They’ve taught me a lot about acceptance too.  I tend to have a lot of difficulty with that particular precept that seems to be a major aspect of most modes of thought and spirituality.  I read a chapter from my copy of the Tao Te Ching every day and, usually, there is some mention of this frustrating edict: Accept.  Accept.  Accept.  Acceptance is the path to freedom, happiness, and blah-blah, blah-blah, blah-blah.  Believe me, I do actually have some semblance of an idea of what Lao-Tzu and so many of our learned forebears are getting at (or at least I think I do).  Only, some days, I don’t feel much like accepting.  Some days it’s just too much to ask.  And then I look at these remarkable cats that I am lucky enough to call members of my family, and I realize that they are acceptance experts.  They had no reason to believe that things would ever change for them when they were in that cage at the shelter.  And they had no recourse.  They had to accept what was their reality at that time, and they did.  It’s not that they were happy about being there, but they let it be, because that was what was. 

    And then they got to come live with us.  Yes, I realize that it’s an assumption to believe that they are more contented in our home, but given the little, love bath Luna gave me earlier (she’s now sleeping in the window), I’m guessing it’s not much of a stretch.  I also recognize that their acceptance of their situation did not necessarily cause the positive change in their lives (although, really, what do I know abort the true nature of the universe), but it’s heartening to have proof that sometimes waiting patiently, and then softly meowing at the nice lady with the bright yellow bag, is enough.  It reminds me again of one of my very favorite quotes, from the movie Uncorked written by John Huddles:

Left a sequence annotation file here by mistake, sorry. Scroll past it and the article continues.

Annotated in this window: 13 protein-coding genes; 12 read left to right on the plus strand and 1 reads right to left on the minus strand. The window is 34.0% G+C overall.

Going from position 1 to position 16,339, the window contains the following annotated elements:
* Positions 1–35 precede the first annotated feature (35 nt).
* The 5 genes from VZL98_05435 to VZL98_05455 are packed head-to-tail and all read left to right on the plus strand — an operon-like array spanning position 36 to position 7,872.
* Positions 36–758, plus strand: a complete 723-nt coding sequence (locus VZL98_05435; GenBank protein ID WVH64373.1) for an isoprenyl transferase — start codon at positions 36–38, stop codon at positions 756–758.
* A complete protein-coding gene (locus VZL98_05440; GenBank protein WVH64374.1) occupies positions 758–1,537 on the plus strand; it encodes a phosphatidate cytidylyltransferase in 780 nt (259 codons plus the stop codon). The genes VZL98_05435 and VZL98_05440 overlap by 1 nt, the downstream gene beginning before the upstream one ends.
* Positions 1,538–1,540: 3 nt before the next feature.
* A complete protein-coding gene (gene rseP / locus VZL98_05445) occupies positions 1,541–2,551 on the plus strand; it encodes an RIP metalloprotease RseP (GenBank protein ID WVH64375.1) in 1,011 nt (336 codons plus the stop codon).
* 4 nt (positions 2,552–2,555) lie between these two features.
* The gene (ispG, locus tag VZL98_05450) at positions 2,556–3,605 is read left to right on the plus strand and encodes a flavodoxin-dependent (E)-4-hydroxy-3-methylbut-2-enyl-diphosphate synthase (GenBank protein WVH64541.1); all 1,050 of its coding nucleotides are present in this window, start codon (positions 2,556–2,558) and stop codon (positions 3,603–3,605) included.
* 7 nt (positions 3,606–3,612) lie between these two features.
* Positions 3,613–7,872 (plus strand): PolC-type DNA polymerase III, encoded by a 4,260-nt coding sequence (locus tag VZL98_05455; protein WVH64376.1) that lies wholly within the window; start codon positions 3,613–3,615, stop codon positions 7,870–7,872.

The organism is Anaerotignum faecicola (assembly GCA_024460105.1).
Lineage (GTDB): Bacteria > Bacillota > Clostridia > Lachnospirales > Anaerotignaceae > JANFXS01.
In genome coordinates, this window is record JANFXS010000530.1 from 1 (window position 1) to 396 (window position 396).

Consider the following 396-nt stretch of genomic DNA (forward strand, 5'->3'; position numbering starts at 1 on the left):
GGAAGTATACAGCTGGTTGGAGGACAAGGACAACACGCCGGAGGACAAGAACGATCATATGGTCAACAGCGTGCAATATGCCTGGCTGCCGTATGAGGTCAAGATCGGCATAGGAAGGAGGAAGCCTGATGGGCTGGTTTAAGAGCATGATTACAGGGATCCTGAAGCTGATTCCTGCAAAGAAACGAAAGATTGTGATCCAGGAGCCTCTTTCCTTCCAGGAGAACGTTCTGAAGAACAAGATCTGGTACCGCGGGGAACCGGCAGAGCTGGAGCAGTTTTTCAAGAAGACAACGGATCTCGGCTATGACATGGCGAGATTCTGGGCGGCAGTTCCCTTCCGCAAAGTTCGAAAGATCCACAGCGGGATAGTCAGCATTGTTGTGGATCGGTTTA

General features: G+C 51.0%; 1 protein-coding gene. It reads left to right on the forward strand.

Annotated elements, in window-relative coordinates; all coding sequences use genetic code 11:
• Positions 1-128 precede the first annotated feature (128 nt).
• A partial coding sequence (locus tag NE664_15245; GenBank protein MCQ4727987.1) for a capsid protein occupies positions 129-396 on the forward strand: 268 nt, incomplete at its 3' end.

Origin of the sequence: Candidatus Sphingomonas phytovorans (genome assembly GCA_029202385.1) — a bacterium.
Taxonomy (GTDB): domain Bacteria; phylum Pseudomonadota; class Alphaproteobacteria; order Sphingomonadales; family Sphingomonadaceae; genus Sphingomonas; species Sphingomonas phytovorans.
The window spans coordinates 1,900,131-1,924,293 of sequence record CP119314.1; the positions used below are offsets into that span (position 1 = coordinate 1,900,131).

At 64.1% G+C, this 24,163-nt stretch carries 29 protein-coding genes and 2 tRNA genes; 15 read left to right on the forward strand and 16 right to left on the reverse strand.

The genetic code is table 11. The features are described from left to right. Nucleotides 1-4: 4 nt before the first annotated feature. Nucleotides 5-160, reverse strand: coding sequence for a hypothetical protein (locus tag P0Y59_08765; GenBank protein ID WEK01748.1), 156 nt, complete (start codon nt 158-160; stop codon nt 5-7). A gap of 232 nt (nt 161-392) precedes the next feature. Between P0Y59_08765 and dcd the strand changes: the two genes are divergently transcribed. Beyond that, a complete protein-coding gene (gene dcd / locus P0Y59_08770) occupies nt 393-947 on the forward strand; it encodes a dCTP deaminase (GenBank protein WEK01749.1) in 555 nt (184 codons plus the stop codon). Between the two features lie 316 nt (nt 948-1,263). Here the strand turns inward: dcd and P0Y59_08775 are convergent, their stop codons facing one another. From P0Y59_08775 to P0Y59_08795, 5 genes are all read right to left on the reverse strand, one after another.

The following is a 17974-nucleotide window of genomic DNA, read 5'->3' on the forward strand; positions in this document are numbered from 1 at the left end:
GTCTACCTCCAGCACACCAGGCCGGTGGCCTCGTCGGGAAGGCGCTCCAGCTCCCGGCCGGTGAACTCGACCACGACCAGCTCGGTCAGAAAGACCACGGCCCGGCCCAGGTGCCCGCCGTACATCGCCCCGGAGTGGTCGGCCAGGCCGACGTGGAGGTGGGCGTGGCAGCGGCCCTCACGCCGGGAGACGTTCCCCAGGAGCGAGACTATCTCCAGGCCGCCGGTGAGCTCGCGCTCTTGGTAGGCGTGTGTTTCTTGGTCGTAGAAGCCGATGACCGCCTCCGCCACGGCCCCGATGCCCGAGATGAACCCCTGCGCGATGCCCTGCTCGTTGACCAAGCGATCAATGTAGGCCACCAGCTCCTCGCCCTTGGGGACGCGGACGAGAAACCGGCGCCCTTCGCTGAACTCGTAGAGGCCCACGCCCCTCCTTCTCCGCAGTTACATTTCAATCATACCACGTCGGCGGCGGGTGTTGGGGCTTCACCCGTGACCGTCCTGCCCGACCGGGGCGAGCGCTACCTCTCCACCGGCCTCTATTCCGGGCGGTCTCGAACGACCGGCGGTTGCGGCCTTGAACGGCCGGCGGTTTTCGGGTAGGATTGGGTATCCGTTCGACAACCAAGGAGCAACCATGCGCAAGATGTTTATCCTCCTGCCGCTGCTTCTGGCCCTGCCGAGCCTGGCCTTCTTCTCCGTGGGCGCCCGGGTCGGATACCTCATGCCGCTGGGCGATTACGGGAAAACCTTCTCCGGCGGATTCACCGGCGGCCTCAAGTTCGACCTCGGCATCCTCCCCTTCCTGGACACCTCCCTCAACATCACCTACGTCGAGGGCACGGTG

“Life is a long experience of suffering, disappointment, and chaos.  But the moment you stop squirming against the catastrophe of being alive, music flies out of dog doo.” 

    Perhaps in this case, it’s cat doo, but the idea is undoubtedly the same.  Just this morning I was squirming about the fact that I hadn’t posted anything new and interesting for a few days and maybe my whole “starting a blog” venture was another misguided pie-in-the-sky notion that lacked the necessary follow-through on my part to keep it going and turn it into anything useful.  And then a friend of mine emailed me that she too had started a blog about her upcoming trip to Chiapas, Mexico where she will help develop a psychosocial support program for those suffering state-sponsored human rights abuses there.  I emailed her back, telling her how proud I was of the work she is continuing to do in the field of human rights, and she responded by telling me the blog was my idea—that my starting this one gave her the notion of doing hers.  Sure, it’s nothing huge, not even medium-sized, but it’s good to know that when we act with purity and warmth and, with all due respect, I think I’ll add, passion to Mr. Nakagawa’s quote here, we can help others without even meaning to.

    “You are not here for yourself alone . . .” 

    In the past, I would have thought of this as an onus, a threat even—better be a good girl, otherwise everyone is going to suffer.  But now I can see it as a release, as encouragement—so things didn’t work out the way you planned for yourself, but if your intentions have had merit, then you never know who else you might have helped along the way.

 Cuddle Time